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The Spartans United, a first tiem Junkanoo group comprised of Dundas and Murphy Town residents, won the Senior Love Rush Junkanoo Parade with their performance. The annual, February parade features performances by adults and children’s groups.

Love Rush Junkanoo Pays Homage to Local Pioneer

On a night that paid tribute to Abaco’s Junkanoo pioneer, Colon Curry, the spirit of camaraderie and love of the culture trumped the competitiveness of seasons past, and marked a bright future ahead for the Love Rush Junkanoo Parade.

Standing victorious in their first ever performance was the Spartans United, a mixture of Dundas and Murphy Town, who danced their way to victory under the theme “A Musical Experience”.

The costumes colorfully depicted music while the music itself captured the crowd’s and judge’s hearts. The Spartans won all categories except for Banner. They scored 384 points for Banner, 99 points for Execution of Theme, 989 points As a Group, 555 points for Music, and 447 for Group Performance earning a total 2474 points capturing first place.

The Spring City Soldiers, under the theme “Exciting Abaco”, also paid homage to Colon Curry on their Banner piece, which also earned them the highest points in that category. The Soldiers marched to second place on the night as they were narrowly edged out by the Spartans.

They were quite impressive as they paraded in a bevy of beautiful costumes with strong choreography and a solid musical performance as expected. They scored 438 points for Banner, 92 points for Execution of Theme, 969 points As a Group, 449 points for Music, and 415 for Group Performance earning a total 2363 points earning second place.

The Third-Place group was the Green Turtle Cay Li’l Island Slammers hit the sweet spot with their “Land of Sweets” theme depicting brightly colored costumes of lollipops and cupcakes. The high energy group were the veterans of the parade as the Spring City Rockers were unable to perform that night.

They scored 170 points for Banner, 47 points for Execution of Theme, 400 points As a Group, 214 points for Music, and 203 for Group Performance earning a total 1034 points landing them in third-place.

Tony Davis, Chairman of the Abaco Junkanoo Committee, said that even though the participation was smaller, the level of production was much better than in previous years.

He noted that this year “It was more of a spirit of camaraderie, fun and an appreciation of culture, as opposed to the intense competition of former years; on both nights.”

He said that the environment of “the whole spectatorship was one of support, one of happiness, one of enjoying the event as opposed to one being on this side or that side. It seemed to be more like a street party environment where everybody was of one accord.”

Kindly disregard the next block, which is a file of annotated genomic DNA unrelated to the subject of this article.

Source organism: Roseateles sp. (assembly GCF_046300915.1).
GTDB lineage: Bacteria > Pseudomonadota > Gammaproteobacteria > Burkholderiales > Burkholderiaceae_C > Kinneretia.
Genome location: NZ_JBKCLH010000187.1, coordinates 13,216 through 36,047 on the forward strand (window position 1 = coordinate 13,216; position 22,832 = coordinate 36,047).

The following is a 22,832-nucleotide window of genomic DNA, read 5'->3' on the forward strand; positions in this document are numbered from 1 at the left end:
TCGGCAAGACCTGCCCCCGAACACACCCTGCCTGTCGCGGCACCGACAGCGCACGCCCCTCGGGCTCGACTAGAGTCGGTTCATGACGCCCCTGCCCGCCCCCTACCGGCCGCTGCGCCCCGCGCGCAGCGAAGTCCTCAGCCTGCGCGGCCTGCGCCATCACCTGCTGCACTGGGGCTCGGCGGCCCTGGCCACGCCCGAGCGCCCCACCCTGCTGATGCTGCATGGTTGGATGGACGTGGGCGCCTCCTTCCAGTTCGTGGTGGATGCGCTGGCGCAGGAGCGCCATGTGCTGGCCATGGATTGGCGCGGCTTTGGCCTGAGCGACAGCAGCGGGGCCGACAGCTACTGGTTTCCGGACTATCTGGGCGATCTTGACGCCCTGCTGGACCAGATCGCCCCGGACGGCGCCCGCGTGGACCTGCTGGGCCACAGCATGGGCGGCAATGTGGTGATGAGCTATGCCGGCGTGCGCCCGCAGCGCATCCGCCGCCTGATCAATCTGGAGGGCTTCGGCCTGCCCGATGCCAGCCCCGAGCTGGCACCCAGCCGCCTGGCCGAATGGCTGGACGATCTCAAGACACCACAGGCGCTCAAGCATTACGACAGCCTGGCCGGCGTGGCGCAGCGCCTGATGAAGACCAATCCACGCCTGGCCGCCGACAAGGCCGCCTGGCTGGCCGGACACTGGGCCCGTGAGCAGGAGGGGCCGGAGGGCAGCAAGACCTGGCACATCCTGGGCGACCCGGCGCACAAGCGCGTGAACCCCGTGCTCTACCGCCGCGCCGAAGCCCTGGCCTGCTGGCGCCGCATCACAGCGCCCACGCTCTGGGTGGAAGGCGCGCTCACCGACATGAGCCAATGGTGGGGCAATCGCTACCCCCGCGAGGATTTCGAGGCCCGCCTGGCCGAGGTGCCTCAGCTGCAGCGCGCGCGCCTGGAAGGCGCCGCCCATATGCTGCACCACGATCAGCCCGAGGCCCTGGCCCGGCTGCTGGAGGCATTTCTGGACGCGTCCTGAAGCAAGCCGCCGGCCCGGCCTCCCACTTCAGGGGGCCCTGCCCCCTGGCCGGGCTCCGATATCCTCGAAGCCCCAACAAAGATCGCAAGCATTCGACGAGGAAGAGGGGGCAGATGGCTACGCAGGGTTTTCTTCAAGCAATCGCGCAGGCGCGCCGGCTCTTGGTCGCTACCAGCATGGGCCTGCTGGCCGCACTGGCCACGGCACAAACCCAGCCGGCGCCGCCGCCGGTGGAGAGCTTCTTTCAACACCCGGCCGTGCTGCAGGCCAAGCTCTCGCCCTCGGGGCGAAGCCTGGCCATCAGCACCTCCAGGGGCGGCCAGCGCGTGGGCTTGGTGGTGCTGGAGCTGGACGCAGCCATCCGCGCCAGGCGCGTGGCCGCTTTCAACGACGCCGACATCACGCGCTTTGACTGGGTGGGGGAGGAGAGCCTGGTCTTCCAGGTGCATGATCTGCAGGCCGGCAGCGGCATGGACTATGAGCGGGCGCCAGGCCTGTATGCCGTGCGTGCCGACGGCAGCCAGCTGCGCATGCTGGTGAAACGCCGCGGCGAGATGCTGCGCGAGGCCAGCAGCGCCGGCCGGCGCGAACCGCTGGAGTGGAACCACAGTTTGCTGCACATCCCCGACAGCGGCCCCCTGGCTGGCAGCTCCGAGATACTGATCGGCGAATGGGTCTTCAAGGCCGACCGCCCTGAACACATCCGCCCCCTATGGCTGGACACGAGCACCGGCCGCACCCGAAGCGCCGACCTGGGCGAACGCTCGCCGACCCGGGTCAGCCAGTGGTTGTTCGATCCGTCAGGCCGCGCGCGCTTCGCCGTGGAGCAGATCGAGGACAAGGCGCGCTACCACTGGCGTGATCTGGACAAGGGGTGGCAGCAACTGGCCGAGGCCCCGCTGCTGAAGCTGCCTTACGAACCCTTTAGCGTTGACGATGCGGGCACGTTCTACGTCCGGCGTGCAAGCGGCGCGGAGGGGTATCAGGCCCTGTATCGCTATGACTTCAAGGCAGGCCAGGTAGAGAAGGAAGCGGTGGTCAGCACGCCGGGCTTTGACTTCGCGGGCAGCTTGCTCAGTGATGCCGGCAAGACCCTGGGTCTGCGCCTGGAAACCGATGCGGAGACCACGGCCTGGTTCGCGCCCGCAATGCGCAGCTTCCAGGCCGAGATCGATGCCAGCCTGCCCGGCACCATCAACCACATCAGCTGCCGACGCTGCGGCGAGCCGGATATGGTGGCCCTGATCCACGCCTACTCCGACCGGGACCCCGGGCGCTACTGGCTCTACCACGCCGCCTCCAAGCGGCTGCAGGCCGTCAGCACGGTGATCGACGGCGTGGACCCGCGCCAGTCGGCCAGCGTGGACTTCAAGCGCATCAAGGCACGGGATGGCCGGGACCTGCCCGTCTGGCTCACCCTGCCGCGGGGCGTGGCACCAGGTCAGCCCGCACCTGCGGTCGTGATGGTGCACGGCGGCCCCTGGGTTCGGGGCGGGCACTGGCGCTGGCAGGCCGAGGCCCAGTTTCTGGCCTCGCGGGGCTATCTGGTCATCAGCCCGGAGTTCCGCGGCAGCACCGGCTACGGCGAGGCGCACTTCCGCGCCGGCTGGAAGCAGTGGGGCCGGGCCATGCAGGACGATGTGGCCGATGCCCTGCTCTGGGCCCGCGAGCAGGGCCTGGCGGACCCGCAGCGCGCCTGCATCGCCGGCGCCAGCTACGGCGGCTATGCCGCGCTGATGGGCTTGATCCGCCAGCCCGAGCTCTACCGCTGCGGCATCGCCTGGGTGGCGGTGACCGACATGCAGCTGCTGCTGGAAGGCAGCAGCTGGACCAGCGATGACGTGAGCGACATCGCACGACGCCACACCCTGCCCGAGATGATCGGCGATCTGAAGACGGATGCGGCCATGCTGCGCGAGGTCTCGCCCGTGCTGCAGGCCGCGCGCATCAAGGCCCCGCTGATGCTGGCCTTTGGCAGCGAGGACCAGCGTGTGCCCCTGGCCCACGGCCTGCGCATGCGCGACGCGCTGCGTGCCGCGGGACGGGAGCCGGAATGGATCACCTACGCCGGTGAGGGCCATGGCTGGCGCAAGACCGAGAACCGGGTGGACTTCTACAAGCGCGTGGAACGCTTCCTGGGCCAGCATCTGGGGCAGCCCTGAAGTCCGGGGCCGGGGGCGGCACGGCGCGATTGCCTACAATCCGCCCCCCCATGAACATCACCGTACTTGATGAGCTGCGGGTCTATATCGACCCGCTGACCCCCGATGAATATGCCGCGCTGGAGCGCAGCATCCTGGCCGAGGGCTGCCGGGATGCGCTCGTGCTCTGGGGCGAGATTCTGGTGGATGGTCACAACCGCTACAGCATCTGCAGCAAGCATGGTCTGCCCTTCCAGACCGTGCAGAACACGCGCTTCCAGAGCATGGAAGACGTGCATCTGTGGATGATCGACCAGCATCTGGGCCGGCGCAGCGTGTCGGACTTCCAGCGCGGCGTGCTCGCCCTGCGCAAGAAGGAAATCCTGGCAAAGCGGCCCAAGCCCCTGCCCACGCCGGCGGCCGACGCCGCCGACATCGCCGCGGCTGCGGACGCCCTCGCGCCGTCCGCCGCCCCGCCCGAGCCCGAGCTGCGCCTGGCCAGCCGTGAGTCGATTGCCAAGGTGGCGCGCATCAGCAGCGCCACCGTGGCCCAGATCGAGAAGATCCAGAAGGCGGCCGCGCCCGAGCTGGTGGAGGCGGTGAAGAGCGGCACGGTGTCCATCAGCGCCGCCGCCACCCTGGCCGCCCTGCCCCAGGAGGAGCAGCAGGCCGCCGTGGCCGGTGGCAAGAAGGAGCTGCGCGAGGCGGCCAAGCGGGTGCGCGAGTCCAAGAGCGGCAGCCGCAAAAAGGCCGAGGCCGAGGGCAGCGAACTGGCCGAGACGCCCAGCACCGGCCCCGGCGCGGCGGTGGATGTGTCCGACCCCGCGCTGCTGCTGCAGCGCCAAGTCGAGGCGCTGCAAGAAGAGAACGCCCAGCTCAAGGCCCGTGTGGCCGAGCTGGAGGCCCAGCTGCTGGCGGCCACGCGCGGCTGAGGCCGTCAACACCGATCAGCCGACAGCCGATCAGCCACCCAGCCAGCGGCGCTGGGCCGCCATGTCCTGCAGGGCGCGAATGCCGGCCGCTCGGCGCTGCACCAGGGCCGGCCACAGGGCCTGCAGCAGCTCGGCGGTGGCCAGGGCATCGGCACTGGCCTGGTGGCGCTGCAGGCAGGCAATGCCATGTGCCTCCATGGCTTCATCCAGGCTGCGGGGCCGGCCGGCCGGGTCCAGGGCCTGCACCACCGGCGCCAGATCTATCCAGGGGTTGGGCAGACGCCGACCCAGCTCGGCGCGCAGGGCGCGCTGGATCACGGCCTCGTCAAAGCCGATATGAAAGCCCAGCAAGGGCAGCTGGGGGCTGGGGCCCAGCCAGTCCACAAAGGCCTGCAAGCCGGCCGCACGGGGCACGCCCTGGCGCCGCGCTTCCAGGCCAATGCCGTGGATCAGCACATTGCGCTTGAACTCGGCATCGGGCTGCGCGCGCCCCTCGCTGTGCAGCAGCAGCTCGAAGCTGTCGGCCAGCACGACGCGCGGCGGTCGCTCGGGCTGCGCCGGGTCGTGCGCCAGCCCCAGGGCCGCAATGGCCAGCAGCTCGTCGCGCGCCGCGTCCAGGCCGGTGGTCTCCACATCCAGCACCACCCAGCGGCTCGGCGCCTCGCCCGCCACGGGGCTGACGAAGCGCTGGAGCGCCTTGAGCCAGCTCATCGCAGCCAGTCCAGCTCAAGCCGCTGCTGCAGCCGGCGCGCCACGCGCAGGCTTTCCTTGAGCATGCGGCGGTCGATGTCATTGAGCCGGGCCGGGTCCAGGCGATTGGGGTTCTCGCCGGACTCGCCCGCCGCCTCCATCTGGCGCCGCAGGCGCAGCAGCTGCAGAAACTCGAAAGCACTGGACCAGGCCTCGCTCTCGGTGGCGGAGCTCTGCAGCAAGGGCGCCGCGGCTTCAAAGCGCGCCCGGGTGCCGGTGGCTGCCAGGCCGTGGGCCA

Mr. Davis said that he was impressed with “the fact that we found young leadership in Junkanoo, as the two leaders of the Spartans United are two young men no older than 32, that were able to galvanize young people, especially young men from both Dundas and Murphy Town, to come together as one with persons of Creole descent.”

“That was amazing,” he said. “That augers well for the development of Abaco as a whole, and if the culture can assist in that development, that’s amazing. We see that Junkanoo in the future is in good hands.”

He said that the committee found that “it was the right thing to do, as Colon has found himself with health challenges, that we honor him and give him his roses while he is still with us.”

He said this was “an opportunity to show gratitude for the many years he has helped in developing the culture.”

“He assisted not only in developing his own group but helped the schools and was with us when we oversaw the Hope Town Junkanoo for a while; he gave a lot,” he said.

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About Timothy Roberts

Timothy Roberts

Timothy had his first venture into Journalism just months after graduating from Queen’s College in Nassau taking his first job with The Tribune in 1991 leaving in 1992 for other pursuits.

During his time in Nassau he diversified his experiences working as a warehouse manager, locksmith and computer technician before returning to Abaco, a place he has always considered home, in 1999.

He joined the staff of The Abaconian in 2001 doing graphic design and writing an opinion article called Generally Speaking and after a brief time away, returned to The Abaconian in 2010 as a reporter, graphic designer and computer technician.

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